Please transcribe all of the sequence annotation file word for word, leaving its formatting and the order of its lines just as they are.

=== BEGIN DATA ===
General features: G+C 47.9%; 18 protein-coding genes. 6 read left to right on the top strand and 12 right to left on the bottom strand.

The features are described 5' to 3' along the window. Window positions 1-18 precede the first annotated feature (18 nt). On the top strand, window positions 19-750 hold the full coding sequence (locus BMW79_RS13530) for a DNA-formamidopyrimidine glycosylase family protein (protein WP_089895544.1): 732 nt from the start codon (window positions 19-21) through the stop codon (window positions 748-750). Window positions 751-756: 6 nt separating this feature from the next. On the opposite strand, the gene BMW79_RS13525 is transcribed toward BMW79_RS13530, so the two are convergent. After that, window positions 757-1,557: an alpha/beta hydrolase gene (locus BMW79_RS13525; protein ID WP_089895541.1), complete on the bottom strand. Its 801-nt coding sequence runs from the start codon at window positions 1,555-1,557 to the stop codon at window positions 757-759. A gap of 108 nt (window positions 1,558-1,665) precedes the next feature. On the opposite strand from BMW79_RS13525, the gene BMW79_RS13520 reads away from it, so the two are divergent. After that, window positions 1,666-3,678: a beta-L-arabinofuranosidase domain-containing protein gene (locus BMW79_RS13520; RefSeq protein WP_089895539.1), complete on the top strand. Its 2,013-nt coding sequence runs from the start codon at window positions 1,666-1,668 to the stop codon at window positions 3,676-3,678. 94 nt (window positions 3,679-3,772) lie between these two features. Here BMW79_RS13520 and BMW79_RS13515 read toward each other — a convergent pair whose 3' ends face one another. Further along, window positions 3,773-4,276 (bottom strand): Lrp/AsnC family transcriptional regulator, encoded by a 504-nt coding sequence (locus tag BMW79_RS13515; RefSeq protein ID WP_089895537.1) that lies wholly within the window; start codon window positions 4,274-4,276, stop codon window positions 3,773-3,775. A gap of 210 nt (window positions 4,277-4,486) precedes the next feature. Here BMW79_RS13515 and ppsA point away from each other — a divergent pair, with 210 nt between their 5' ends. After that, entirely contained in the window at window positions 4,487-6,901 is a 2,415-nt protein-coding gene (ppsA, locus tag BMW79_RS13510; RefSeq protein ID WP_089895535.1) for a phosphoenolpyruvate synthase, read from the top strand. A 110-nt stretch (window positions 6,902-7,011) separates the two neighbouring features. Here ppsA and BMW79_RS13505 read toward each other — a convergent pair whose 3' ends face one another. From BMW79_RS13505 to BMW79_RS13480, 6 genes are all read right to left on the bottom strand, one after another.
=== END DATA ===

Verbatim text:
General features: G+C 47.9%; 18 protein-coding genes. 6 read left to right on the top strand and 12 right to left on the bottom strand.

The features are described 5' to 3' along the window. Window positions 1-18 precede the first annotated feature (18 nt). On the top strand, window positions 19-750 hold the full coding sequence (locus BMW79_RS13530) for a DNA-formamidopyrimidine glycosylase family protein (protein WP_089895544.1): 732 nt from the start codon (window positions 19-21) through the stop codon (window positions 748-750). Window positions 751-756: 6 nt separating this feature from the next. On the opposite strand, the gene BMW79_RS13525 is transcribed toward BMW79_RS13530, so the two are convergent. After that, window positions 757-1,557: an alpha/beta hydrolase gene (locus BMW79_RS13525; protein ID WP_089895541.1), complete on the bottom strand. Its 801-nt coding sequence runs from the start codon at window positions 1,555-1,557 to the stop codon at window positions 757-759. A gap of 108 nt (window positions 1,558-1,665) precedes the next feature. On the opposite strand from BMW79_RS13525, the gene BMW79_RS13520 reads away from it, so the two are divergent. After that, window positions 1,666-3,678: a beta-L-arabinofuranosidase domain-containing protein gene (locus BMW79_RS13520; RefSeq protein WP_089895539.1), complete on the top strand. Its 2,013-nt coding sequence runs from the start codon at window positions 1,666-1,668 to the stop codon at window positions 3,676-3,678. 94 nt (window positions 3,679-3,772) lie between these two features. Here BMW79_RS13520 and BMW79_RS13515 read toward each other — a convergent pair whose 3' ends face one another. Further along, window positions 3,773-4,276 (bottom strand): Lrp/AsnC family transcriptional regulator, encoded by a 504-nt coding sequence (locus tag BMW79_RS13515; RefSeq protein ID WP_089895537.1) that lies wholly within the window; start codon window positions 4,274-4,276, stop codon window positions 3,773-3,775. A gap of 210 nt (window positions 4,277-4,486) precedes the next feature. Here BMW79_RS13515 and ppsA point away from each other — a divergent pair, with 210 nt between their 5' ends. After that, entirely contained in the window at window positions 4,487-6,901 is a 2,415-nt protein-coding gene (ppsA, locus tag BMW79_RS13510; RefSeq protein ID WP_089895535.1) for a phosphoenolpyruvate synthase, read from the top strand. A 110-nt stretch (window positions 6,902-7,011) separates the two neighbouring features. Here ppsA and BMW79_RS13505 read toward each other — a convergent pair whose 3' ends face one another. From BMW79_RS13505 to BMW79_RS13480, 6 genes are all read right to left on the bottom strand, one after another.